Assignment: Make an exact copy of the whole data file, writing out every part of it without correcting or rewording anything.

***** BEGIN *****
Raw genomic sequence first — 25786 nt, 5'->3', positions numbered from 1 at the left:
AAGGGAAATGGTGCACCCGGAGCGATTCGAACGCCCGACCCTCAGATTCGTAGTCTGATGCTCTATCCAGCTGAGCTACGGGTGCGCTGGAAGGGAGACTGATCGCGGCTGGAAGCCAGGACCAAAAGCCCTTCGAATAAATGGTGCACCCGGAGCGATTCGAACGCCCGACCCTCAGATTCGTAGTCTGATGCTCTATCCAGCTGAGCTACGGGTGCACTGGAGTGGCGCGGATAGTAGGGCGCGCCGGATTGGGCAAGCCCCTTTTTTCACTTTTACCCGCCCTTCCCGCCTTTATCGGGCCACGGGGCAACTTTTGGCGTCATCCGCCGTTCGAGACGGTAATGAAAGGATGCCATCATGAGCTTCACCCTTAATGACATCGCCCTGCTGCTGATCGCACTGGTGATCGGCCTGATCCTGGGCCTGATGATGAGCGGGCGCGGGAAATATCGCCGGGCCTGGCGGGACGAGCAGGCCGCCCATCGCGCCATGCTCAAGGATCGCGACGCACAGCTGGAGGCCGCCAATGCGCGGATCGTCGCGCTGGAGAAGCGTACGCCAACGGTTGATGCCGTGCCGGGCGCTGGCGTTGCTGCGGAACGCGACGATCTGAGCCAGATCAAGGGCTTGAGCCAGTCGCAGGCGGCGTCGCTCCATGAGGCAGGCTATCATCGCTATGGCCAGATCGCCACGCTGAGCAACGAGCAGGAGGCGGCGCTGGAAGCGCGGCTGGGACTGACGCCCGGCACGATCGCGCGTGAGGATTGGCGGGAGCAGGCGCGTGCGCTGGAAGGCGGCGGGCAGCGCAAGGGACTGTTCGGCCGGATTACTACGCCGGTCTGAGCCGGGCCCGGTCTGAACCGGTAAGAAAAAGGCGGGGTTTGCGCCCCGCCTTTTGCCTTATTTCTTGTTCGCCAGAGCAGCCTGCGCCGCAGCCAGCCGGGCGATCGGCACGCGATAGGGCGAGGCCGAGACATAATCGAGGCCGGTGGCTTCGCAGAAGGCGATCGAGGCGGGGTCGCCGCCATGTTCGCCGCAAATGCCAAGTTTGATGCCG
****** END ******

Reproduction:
Raw genomic sequence first — 25786 nt, 5'->3', positions numbered from 1 at the left:
AAGGGAAATGGTGCACCCGGAGCGATTCGAACGCCCGACCCTCAGATTCGTAGTCTGATGCTCTATCCAGCTGAGCTACGGGTGCGCTGGAAGGGAGACTGATCGCGGCTGGAAGCCAGGACCAAAAGCCCTTCGAATAAATGGTGCACCCGGAGCGATTCGAACGCCCGACCCTCAGATTCGTAGTCTGATGCTCTATCCAGCTGAGCTACGGGTGCACTGGAGTGGCGCGGATAGTAGGGCGCGCCGGATTGGGCAAGCCCCTTTTTTCACTTTTACCCGCCCTTCCCGCCTTTATCGGGCCACGGGGCAACTTTTGGCGTCATCCGCCGTTCGAGACGGTAATGAAAGGATGCCATCATGAGCTTCACCCTTAATGACATCGCCCTGCTGCTGATCGCACTGGTGATCGGCCTGATCCTGGGCCTGATGATGAGCGGGCGCGGGAAATATCGCCGGGCCTGGCGGGACGAGCAGGCCGCCCATCGCGCCATGCTCAAGGATCGCGACGCACAGCTGGAGGCCGCCAATGCGCGGATCGTCGCGCTGGAGAAGCGTACGCCAACGGTTGATGCCGTGCCGGGCGCTGGCGTTGCTGCGGAACGCGACGATCTGAGCCAGATCAAGGGCTTGAGCCAGTCGCAGGCGGCGTCGCTCCATGAGGCAGGCTATCATCGCTATGGCCAGATCGCCACGCTGAGCAACGAGCAGGAGGCGGCGCTGGAAGCGCGGCTGGGACTGACGCCCGGCACGATCGCGCGTGAGGATTGGCGGGAGCAGGCGCGTGCGCTGGAAGGCGGCGGGCAGCGCAAGGGACTGTTCGGCCGGATTACTACGCCGGTCTGAGCCGGGCCCGGTCTGAACCGGTAAGAAAAAGGCGGGGTTTGCGCCCCGCCTTTTGCCTTATTTCTTGTTCGCCAGAGCAGCCTGCGCCGCAGCCAGCCGGGCGATCGGCACGCGATAGGGCGAGGCCGAGACATAATCGAGGCCGGTGGCTTCGCAGAAGGCGATCGAGGCGGGGTCGCCGCCATGTTCGCCGCAAATGCCAAGTTTGATGCCG